Devolution

It was legendary writer GK Chesterton who observed that the doctrine of original sin is “the only part of Christian theology which can be really proved.”

A casual glance at newspapers, news sites etc. will bear out the fact that human beings, despite technological advances and other such things, continue to demonstrate their ability to cause each other great harm.

In his book, The Battle for the Beginning, John MacArthur refers to the human condition as a devolution. I’ve heard it said that humanity is the way it is because we haven’t gotten there yet, we aren’t sufficiently evolved.

Some even say the animals are farther along because they don’t hurt each other to the degree we hurt ourselves (the fact that a higher creature has a greater capacity for good and evil is strangely ignored)

Johnny Mac says this in his book,

Deliverance from this state [the human condition, a fallen state] will not come from any process of evolution, either. In fact, the whole creation-including the human race-is now subject to a kind of devolution, which no amount of education, enlightenment, environmentalism, psychology, civilization, or technology will ever be able to reverse. What is needed is redemption.

What is curious to me is how the folks who most aggressively reject the Christian explanation for the human condition and thus God’s cure for it (redemption through His Son Jesus Christ), are the folks who have a different sort of faith though they ridicule so-called people of faith.

One could even say their faith is a blind faith, one that naively holds that social programs will somehow change human nature or a continuous reiteration of the so-called “golden rule” will somehow keep us from what comes naturally.

As CS Lewis commented,

What is the good of drawing up, on paper, rules for social behaviour, if we know that, in fact, our greed, cowardice, ill temper, and self-conceit are going to prevent us from keeping them?

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When a Church is in Peril of Death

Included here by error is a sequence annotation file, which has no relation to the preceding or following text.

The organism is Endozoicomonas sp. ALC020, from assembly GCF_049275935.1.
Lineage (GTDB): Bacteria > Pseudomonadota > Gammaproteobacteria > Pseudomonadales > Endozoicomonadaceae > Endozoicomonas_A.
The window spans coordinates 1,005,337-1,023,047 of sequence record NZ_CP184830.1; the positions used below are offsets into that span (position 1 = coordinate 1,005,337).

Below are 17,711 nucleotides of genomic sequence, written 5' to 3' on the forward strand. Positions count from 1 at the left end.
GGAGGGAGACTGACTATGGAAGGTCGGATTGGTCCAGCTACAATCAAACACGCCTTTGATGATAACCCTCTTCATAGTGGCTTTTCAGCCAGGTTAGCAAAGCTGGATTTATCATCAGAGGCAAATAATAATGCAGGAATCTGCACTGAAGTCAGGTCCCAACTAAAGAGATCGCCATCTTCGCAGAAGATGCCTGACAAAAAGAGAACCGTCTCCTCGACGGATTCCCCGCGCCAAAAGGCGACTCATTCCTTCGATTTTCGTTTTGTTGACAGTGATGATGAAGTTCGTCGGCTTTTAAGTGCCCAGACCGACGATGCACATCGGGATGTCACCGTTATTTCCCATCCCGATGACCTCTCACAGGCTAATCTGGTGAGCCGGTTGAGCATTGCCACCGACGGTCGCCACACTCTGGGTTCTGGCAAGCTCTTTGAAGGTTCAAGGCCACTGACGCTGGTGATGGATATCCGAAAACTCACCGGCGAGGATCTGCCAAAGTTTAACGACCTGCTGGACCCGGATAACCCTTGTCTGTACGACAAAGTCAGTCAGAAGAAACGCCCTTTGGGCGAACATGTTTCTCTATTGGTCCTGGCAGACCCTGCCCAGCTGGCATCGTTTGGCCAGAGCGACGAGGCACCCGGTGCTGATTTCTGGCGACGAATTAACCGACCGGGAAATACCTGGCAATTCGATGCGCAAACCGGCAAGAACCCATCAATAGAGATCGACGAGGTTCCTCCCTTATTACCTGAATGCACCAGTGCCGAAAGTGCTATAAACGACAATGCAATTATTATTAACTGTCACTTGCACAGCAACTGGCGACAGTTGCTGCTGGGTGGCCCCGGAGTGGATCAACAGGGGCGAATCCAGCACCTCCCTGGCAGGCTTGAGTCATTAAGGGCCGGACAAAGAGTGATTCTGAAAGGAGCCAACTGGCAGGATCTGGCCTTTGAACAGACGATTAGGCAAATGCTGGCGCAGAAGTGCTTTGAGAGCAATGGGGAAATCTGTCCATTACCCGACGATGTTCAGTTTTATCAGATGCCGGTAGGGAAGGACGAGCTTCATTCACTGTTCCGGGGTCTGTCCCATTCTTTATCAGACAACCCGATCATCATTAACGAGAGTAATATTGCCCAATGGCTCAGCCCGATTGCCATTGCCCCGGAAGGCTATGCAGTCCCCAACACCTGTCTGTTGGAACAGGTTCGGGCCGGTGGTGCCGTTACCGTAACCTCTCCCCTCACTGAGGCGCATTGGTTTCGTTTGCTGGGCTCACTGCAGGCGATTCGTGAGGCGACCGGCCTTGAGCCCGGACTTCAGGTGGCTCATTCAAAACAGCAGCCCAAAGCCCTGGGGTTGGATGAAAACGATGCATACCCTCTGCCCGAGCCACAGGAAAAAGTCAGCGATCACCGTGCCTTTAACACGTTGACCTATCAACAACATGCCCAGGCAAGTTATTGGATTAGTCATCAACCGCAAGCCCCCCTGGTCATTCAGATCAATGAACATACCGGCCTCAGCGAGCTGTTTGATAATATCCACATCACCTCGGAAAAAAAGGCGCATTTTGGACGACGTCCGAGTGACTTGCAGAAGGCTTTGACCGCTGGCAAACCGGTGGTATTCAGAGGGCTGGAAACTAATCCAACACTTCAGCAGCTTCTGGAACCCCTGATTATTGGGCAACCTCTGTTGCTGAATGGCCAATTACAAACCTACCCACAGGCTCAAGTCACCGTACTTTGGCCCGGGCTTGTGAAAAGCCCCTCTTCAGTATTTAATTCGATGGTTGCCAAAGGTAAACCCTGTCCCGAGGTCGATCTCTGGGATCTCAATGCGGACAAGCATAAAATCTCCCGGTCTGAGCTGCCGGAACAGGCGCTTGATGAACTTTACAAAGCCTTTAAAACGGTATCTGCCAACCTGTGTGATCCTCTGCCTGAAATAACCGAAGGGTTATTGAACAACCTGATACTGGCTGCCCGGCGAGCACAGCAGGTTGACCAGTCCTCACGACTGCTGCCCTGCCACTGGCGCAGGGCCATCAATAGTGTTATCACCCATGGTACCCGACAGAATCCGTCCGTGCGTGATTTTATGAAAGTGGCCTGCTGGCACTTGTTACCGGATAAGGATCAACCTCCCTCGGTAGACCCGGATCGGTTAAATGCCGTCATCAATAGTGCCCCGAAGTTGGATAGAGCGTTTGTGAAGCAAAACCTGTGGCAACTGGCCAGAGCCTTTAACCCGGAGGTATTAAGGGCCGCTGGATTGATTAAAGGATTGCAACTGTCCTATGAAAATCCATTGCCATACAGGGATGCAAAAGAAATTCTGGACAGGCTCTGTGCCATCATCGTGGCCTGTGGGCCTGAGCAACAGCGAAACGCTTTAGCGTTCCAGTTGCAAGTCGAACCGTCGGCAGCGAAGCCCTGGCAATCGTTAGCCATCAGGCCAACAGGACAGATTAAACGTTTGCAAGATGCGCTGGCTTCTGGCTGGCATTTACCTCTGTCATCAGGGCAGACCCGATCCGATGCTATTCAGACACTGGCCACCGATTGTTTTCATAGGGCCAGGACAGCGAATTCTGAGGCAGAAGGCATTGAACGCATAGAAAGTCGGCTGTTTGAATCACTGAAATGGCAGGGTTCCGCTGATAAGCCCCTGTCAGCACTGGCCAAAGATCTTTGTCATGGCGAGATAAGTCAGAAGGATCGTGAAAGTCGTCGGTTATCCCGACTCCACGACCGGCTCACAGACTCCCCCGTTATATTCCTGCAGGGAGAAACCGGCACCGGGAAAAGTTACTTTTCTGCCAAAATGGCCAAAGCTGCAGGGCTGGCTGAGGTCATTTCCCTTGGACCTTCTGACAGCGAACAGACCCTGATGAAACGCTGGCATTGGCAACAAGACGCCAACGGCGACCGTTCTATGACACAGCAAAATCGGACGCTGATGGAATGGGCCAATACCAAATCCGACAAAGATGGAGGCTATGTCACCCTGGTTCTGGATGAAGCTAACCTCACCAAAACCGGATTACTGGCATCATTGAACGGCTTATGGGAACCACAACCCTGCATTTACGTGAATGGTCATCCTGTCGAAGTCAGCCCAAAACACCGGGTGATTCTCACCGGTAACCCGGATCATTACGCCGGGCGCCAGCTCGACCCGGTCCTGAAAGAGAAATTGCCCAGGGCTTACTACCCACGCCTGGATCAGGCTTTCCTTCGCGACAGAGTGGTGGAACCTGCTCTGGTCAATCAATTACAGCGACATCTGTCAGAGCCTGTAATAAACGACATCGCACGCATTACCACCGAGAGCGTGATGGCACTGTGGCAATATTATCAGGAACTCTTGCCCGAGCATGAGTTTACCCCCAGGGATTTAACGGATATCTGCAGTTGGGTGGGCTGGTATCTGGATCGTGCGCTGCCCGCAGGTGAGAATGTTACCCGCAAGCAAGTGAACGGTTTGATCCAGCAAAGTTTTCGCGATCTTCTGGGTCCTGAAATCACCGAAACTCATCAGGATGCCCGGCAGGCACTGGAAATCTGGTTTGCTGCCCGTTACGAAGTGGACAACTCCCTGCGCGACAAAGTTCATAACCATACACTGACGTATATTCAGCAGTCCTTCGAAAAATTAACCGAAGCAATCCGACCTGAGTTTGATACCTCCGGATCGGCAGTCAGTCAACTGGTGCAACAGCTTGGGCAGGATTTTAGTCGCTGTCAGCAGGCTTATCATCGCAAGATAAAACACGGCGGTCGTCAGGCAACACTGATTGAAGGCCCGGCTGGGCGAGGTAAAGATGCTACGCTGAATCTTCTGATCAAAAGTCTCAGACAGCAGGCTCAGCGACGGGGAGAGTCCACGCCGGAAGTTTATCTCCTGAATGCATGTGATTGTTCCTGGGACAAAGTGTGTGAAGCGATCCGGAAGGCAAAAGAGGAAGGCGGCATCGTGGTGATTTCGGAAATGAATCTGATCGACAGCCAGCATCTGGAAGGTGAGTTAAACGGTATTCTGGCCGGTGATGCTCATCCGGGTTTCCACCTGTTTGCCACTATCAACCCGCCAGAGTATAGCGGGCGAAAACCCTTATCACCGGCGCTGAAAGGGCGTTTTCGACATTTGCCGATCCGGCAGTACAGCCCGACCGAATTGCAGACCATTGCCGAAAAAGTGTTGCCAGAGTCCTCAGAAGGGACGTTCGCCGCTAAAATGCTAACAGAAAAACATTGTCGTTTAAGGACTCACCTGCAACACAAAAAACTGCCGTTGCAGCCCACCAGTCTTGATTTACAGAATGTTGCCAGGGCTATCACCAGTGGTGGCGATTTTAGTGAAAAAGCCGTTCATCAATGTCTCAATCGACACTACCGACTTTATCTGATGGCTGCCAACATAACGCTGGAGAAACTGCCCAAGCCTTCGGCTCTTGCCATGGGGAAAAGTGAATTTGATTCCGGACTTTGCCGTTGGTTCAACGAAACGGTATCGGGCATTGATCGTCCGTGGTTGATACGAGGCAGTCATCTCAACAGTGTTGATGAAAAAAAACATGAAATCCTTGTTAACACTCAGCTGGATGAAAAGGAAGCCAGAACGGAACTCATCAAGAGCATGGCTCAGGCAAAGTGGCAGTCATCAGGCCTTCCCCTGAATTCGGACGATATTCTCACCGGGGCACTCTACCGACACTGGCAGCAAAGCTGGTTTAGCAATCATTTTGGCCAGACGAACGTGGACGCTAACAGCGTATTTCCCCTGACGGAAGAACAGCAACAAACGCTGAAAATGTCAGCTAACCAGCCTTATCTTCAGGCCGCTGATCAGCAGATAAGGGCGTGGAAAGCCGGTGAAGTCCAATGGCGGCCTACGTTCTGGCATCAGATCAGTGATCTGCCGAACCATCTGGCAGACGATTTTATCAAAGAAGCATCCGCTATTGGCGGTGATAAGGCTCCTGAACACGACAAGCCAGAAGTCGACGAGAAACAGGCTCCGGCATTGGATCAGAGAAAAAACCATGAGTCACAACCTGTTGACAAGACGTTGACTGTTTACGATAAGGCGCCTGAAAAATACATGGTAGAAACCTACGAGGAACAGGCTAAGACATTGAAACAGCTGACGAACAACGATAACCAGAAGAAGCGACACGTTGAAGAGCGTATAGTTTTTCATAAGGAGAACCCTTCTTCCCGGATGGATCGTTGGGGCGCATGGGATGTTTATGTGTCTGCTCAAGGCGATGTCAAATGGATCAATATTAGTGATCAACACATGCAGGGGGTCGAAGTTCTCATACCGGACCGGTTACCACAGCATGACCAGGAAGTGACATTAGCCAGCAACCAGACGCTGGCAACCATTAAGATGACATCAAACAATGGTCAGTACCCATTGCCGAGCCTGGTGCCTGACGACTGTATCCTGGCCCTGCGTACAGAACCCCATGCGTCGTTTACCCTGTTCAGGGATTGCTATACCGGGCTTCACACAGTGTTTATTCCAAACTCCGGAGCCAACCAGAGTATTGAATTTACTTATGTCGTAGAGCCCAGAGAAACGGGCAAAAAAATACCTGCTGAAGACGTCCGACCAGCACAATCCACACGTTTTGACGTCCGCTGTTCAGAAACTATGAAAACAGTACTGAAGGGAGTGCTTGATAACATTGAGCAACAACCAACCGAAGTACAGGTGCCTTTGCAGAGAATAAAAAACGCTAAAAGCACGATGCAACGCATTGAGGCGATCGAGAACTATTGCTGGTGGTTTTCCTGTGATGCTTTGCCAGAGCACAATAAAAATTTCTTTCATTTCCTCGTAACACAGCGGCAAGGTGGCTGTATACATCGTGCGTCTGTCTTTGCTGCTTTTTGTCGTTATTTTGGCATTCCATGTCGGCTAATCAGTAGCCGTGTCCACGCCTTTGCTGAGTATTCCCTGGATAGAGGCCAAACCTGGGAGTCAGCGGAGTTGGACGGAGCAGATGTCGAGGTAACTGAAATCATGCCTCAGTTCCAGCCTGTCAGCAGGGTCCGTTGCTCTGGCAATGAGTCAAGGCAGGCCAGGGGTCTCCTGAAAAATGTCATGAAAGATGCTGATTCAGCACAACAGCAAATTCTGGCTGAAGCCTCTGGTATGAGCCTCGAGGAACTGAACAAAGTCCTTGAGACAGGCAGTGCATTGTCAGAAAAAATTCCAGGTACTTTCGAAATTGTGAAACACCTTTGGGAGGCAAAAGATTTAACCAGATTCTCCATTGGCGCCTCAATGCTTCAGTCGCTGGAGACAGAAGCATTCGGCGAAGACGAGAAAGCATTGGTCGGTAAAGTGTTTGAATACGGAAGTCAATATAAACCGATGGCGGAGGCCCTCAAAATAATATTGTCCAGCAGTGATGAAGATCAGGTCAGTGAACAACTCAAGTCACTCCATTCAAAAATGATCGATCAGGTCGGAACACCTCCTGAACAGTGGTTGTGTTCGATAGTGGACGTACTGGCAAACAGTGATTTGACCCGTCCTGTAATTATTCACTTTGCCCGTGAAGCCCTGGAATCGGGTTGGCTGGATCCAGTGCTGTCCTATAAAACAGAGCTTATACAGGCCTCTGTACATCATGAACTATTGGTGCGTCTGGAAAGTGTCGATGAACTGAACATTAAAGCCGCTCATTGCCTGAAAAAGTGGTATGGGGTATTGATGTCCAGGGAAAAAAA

From John MacArthur’s teaching on the Church in Sardis,

Any church is in danger of death when it begins to worship its own past, when it is more concerned with forms, when it is more concerned with liturgy than life, when it is more concerned about social ills than salvation, when it is more concerned about systems than it is Jesus Christ, when it is more concerned about material issues than spiritual things, when it is more committed to building up its own theology than accepting the Word of God.

Christian Environmentalism: 2 Perspectives

The first comes from Pastor Rob Bell who outlined his stance in an interview titled, “Rob Bell Tells it Like It Is”, from the January/February issue of Relevant Magazine,

Relevant Magazine: Why do you think so many Christians are now embracing this style of living? What is it about faith that lends itself toward being environmentally conscious?

Bell: Well, for our community, this isn’t rooted in the fact that it’s gaining steam in popular culture. It’s always been rooted in the very nature of God. The central Hebrew prayer, Deuteronomy 6, says, “Hear O Israel the Lord your God, the Lord is One,” so we live with awareness that all of reality is one. We are connected with all things everywhere, and I would argue that in the last couple hundred years, disconnection has been the dominant way people have understood reality.